Abortion opponents are promoting “drop boxes” for unwanted babies, enabling mothers to surrender their newborns for adoption in the wake of Roe V Wade being overturned.
Resembling drop-off bins used by libraries for returning books, the baby boxes are part of the Safe Haven movement, which aims to promote adoption as an alternative to abortion.
They can be found at fire stations and hospitals, where staff have been trained to handle babies who have been abandoned.
The boxes offer parents anonymity because the baby is surrendered without face-to-face contact
A parent surrendering a baby pulls open a metal bin containing a temperature-controlled bassinet. Once shut, the baby box is locked, and an alarm is triggered to alert staff.
Babies, on average, spend less than two minutes in the drop box before being rescued.
More than 12 states have passed laws allowing baby drop boxes, and it is estimated that there are more than 100 in the US.
The majority of baby drop boxes are in Indiana, where the movement was started by Monica Kelsey, who discovered that she had been abandoned two hours after she had been born.
Her mother, who had been raped, was on the point of having an abortion. Instead, she handed the baby over to a hospital in Ohio.
While the boxes have existed in Indiana for a number of years, a box at a fire station in Carmel has received three babies this year after being unused for three years previously.
Over the summer, three more babies have been left at drop boxes elsewhere in the state.
Overturning Roe v Wade gives movement a boost
The Supreme Court's decision to overturn Roe v Wade in June has given the safe haven movement a boost, with 22 states already having laws on the books banning or restricting abortion.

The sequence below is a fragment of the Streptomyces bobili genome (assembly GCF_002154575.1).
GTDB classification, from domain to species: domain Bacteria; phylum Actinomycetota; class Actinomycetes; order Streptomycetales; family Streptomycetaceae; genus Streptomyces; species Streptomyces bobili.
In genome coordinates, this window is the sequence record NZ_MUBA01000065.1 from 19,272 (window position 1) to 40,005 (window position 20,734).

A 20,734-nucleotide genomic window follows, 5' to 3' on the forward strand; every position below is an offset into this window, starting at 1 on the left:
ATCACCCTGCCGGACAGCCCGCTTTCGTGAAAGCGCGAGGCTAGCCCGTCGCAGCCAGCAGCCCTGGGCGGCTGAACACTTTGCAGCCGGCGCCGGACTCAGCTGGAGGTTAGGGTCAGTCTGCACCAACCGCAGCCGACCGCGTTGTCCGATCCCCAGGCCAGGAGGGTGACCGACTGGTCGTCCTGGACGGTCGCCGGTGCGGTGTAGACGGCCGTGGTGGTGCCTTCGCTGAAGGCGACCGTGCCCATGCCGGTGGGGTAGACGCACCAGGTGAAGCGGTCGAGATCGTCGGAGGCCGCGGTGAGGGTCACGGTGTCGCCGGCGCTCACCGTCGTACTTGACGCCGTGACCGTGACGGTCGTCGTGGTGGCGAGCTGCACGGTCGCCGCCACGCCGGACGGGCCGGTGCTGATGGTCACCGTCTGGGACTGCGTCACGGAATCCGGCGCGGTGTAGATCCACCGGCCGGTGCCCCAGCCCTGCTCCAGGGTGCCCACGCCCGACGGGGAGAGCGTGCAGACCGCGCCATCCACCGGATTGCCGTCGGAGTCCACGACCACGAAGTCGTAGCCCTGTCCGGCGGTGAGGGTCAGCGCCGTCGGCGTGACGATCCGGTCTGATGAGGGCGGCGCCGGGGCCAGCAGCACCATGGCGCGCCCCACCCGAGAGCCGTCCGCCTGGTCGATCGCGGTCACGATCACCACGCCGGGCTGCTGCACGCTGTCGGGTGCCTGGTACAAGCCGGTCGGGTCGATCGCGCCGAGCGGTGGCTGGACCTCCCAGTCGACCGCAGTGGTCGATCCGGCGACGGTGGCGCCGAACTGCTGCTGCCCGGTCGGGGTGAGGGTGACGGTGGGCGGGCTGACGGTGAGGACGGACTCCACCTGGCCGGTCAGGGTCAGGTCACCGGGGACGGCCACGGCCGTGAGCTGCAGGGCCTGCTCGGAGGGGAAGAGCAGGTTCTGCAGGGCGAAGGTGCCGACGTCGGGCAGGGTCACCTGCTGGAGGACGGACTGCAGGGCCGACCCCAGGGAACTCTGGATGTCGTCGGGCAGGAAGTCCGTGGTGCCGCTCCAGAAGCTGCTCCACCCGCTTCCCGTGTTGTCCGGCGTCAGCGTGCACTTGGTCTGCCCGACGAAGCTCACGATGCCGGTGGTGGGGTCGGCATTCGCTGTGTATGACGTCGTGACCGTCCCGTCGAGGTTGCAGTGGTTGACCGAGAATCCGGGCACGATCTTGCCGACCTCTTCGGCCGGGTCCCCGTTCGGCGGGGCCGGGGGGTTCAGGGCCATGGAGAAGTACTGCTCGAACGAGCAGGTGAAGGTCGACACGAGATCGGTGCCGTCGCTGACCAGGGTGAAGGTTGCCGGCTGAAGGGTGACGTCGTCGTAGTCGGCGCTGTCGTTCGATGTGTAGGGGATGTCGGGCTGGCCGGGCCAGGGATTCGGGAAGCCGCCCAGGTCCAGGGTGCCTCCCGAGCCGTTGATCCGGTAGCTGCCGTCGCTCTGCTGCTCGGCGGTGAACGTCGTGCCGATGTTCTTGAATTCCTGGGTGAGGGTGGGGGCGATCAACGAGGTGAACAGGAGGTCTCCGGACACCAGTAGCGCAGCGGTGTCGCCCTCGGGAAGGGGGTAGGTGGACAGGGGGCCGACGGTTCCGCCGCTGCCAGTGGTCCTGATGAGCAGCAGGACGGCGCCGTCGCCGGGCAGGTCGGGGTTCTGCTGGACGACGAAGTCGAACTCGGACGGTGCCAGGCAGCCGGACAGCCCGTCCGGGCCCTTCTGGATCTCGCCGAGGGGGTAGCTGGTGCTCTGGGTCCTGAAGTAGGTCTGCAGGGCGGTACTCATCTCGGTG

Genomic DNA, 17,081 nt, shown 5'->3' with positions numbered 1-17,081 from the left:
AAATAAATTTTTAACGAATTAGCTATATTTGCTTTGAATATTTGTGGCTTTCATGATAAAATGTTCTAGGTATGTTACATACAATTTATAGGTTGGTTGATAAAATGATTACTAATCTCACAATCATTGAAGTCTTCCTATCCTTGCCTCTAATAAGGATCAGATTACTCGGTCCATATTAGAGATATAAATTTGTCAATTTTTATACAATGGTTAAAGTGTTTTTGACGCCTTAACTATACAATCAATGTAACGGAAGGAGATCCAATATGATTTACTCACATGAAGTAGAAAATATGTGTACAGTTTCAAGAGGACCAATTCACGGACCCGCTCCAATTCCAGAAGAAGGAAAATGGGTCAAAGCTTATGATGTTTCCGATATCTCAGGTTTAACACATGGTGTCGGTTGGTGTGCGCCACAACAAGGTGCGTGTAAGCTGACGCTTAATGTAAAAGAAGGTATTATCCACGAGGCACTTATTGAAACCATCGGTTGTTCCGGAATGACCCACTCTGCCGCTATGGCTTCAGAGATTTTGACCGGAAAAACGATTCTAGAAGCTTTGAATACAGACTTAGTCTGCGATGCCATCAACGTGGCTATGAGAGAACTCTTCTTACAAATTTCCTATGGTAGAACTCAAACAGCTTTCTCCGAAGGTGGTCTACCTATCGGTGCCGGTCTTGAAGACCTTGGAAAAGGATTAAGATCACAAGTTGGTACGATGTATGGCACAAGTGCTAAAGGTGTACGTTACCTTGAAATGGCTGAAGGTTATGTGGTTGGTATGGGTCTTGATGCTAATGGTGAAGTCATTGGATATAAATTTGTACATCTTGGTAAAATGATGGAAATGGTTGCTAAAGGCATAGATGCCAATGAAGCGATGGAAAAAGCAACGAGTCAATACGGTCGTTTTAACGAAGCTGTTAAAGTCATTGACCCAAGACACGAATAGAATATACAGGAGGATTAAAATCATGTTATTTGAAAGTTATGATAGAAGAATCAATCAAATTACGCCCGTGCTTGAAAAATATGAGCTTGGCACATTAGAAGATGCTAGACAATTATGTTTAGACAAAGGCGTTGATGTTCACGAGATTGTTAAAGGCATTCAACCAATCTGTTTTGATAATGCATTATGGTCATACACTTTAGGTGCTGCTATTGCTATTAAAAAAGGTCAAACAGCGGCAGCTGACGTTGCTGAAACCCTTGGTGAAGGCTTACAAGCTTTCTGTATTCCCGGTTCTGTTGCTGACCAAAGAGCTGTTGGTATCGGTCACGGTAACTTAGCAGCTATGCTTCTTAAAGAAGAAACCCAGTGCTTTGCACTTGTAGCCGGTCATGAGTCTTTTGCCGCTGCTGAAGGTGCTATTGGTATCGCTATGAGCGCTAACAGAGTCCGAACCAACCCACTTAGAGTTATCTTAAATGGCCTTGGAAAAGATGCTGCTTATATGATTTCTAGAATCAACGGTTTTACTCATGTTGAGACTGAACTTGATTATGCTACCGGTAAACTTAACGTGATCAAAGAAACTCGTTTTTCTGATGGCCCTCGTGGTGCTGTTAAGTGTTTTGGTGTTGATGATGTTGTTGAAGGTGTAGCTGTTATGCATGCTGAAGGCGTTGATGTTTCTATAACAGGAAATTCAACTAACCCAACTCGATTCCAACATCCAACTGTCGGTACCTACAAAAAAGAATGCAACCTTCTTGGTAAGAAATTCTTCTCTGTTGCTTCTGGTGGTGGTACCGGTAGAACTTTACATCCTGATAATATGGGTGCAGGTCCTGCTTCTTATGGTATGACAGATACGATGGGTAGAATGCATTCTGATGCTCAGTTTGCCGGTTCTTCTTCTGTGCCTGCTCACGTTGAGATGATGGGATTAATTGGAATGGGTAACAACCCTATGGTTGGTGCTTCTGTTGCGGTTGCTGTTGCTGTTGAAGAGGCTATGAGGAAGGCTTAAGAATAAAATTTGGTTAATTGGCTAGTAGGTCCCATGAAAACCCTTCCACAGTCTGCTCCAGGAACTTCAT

Last week, Indiana became the first state to approve abortion restrictions following the Supreme Court ruling.
All 50 states in the US have safe haven laws protecting mothers who surrender their babies from prosecution.
Ms Kelsey’s organisation has tried to promote awareness of the safe haven laws and her organisation’s hotline has received more than 8,000 calls from across the US.
It has also received more than 100 babies, of which 21 have been surrendered via the safe haven boxes.
Ms Kelsey is lobbying for the boxes to be introduced across the country and expects they will be installed in all 50 states within five years.
“Abandonments are happening everywhere, but people are not aware of it because it's not happening in their backyard,” she said.
“We can all agree a baby should be placed in my box and not in a dumpster to die,” she told the New York Times.
“When a woman is given options, she will choose what’s best for her,” Ms. Kelsey added.
“And if that means that in her moment of crisis she chooses a baby box, we should all support her in her decision.”
The first safe haven legislation, known as the “Baby Moses” law, was passed in Texas in 1999 after infants were found dumped in rubbish bins and skips.
Supporters include two of the Supreme Court justices who voted to overturn Roe v Wade” Amy Coney Barrett and Samuel Alito.
Meanwhile, pro-choice California governor Gavin Newsom, has appealed to Hollywood film makers to boycott states which ban abortions.
Urging them to “walk the walk” Mr Newsom, who is tipped as a potential Democratic presidential candidate in 2024, has taken out an advert in the Hollywood trade paper, Variety.
Mr Newsom’s campaign is the latest move in a culture war which has pitched progressive governors against conservatives in what is seen as a potential dry run for the 2024 presidential election.